Wednesday, April 10, 2013

Accidental Folk Song Singer-Songwriters

I am not a huge fan of socially aware music. I realize that this is an awkward sort of thing to dislike, but so far in my life I have never heard any music that has the express purpose of advancing social causes actually be any good.

Now, don't get me wrong--I'm not talking about most of the folk music and protest songs from the 1960's. Most of the classics we hear today at least make an attempt at being subtle, or at the very least tried to be more than just a bumper sticker. Even the scratchy, poorly designed arrangements of Bob Dylan or the melodic inanities of Joni Mitchell were self-aware enough to sell themselves as a movement in and of itself, even if the bill of sale was placid, useless statements about we shouldn't be such dickwads to the Viet Cong. It may have made Woodie Guthrie--and his audience--feel good by claiming that his guitar kills fascists, but sadly only high caliber bullets ended up doing so.

But, yes, I get the point--to borrow a phrase, winning over the hearts and minds of the population is the best weapon to never start a war in the first place. Still, the days of the protest song are long gone, and attempts to replicate this over the past two or three decades have been embarrassingly bad. Whether we are talking about Michael Jackson's frying-pan-to-the-face appeal in Black or White or the sad gospel misfire We Shall Be Free by Garth Brooks--since the one person who could change race relations in this country together is apparently a stern-sounding Craig T. Nelson--it's very, very difficult to pull off a song without coming off as a preachy, pretentious idiot.

Even some bands that have forged their identity around their politics--think Rage Against the Machine or, to a lesser extent, Green Day--the act gets old pretty fast. The fans certainly like it, but if all you are doing is titillating the converted you are more or less just laughing all the way to the bank. And I'm willing to concede that the impressionable young minds, of whom most popular music is aimed anyway, certainly can benefit for some positive reinforcement. But shoehorning in a message like a two-part Full House very rarely brings the muse and it is extremely rare that it produces good music. So-called "classic" songs, mostly from the Vietnam protest era such as Eve of Destruction or Tin Soldiers, often sound more like novelty songs curious for their historical context but rarely because of their social impact or melodic prowess. The sad fact is that a three-minute song is never going to replace a national debate about the war or be a stand-in for a dining room discussion about gay marriage.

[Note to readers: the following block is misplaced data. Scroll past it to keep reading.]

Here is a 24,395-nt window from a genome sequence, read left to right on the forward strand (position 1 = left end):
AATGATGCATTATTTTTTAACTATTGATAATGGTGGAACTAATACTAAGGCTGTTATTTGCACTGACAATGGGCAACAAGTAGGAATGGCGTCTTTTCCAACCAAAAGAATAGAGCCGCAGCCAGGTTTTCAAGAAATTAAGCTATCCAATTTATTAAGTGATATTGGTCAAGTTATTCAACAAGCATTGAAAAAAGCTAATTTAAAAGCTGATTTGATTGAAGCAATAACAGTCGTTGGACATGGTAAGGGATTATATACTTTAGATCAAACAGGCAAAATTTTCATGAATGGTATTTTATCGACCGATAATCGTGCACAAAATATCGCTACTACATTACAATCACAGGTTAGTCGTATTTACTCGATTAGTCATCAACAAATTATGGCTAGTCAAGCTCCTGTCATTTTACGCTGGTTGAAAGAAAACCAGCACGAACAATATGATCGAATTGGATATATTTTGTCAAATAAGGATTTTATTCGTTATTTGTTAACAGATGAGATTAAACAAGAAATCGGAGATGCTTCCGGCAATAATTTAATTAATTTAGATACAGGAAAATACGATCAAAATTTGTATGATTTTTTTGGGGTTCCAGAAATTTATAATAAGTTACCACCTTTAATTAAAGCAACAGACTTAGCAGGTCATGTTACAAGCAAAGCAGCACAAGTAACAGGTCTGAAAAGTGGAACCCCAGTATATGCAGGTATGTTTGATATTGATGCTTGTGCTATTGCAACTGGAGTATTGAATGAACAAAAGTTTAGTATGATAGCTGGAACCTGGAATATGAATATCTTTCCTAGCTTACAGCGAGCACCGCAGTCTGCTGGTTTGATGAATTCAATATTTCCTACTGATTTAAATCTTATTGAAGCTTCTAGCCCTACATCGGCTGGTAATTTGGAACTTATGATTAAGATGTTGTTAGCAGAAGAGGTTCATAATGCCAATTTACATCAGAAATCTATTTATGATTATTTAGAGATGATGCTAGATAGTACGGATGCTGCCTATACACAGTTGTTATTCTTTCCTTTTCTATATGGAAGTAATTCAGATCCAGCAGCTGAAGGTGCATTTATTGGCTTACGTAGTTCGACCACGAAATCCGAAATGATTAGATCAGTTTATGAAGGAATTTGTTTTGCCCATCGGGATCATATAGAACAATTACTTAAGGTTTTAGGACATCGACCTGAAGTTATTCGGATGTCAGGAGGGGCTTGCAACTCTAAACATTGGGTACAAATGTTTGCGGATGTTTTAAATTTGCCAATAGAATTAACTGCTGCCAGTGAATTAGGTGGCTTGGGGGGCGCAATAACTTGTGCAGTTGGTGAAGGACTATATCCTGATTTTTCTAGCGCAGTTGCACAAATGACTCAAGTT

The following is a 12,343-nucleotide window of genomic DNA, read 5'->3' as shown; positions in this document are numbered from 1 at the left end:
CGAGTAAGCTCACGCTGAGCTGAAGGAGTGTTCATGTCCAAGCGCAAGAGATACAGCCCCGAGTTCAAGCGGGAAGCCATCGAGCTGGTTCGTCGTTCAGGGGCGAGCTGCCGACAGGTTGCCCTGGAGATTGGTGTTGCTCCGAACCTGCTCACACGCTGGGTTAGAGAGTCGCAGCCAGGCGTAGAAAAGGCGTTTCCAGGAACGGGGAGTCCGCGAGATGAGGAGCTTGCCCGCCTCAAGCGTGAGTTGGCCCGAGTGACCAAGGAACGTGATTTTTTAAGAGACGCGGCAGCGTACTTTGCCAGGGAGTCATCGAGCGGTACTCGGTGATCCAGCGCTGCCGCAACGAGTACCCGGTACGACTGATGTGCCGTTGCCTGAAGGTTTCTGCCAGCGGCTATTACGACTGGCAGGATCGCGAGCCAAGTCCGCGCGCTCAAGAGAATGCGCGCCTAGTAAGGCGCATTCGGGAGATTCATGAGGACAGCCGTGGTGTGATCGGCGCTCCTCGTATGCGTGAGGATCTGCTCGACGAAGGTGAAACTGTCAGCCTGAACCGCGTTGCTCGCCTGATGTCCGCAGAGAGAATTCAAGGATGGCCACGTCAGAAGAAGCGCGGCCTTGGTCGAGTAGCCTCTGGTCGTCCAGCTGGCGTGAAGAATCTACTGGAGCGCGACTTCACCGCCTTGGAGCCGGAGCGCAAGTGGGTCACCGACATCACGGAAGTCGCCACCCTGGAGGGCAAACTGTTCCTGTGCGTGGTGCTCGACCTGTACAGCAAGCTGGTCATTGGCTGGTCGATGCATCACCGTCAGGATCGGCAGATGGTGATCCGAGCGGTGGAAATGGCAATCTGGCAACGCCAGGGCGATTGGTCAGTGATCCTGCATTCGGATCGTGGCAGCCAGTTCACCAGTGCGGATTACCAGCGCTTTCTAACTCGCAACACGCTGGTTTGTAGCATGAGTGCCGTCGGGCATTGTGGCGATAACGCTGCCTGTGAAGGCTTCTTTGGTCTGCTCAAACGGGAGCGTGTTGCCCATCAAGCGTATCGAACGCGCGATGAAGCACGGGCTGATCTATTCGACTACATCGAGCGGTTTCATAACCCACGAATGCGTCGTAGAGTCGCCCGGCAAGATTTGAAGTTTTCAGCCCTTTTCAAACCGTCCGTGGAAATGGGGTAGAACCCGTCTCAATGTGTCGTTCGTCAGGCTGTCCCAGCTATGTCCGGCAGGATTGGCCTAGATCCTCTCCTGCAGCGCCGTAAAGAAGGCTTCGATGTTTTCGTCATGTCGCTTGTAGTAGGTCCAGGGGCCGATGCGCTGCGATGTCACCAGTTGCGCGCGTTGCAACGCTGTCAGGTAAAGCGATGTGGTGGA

If you want to see a somewhat contemporary song that fits the bill, it's not that hard. Regardless of what you think of the Dixie Chicks or their message, Travelin' Solder was a reasonably effective critique of the Iraq War without sounding angry or condescending. (It's also a very beautiful song as well.) While it might not seem like it now--since there are no direct references to that war in the song--it was a lament and a cautionary tale that the consequences of war cannot be ignored, especially in the small towns presumably supportive of the military effort. And it was released before the Dixie Chicks came out vocally for the war, and yet audiences ate it up. (It was still the promoted single from their album when the controversy hit, and so subsequently tumbled from the charts.)

The catalyst for this particular thought, of course, is Accidental Racist, a extraordinarily clueless song by Brad Paisley and LL Cool J. It advertises itself as a let's-all-get-together-and-learn-from-our-differences polemic set to an unholy shitty country-rap fusion, but just sort of comes off as an apologia for redneck stubbornness. I actually don't have much of an opinion of the song itself--it handwaves away a century of slavery (no, we don't own slaves now, but there's an entrenched legacy that can't simply be ignored), but pinning all the troubles onto a flag misses the point of social change (racism will still happen, the stars and bars or not). So we are back to square one: nothing will happen with one pop-country song except a whole lot of embarrassment and TV-pundit navalgazery.
The Pledge: While there are a few exceptions, the best mind-changing songs aren't trying to be mind-changing songs; their strength is in their subtly and their craft. Songs that are poorly disguised after-school specials usually end up doing more harm than good.

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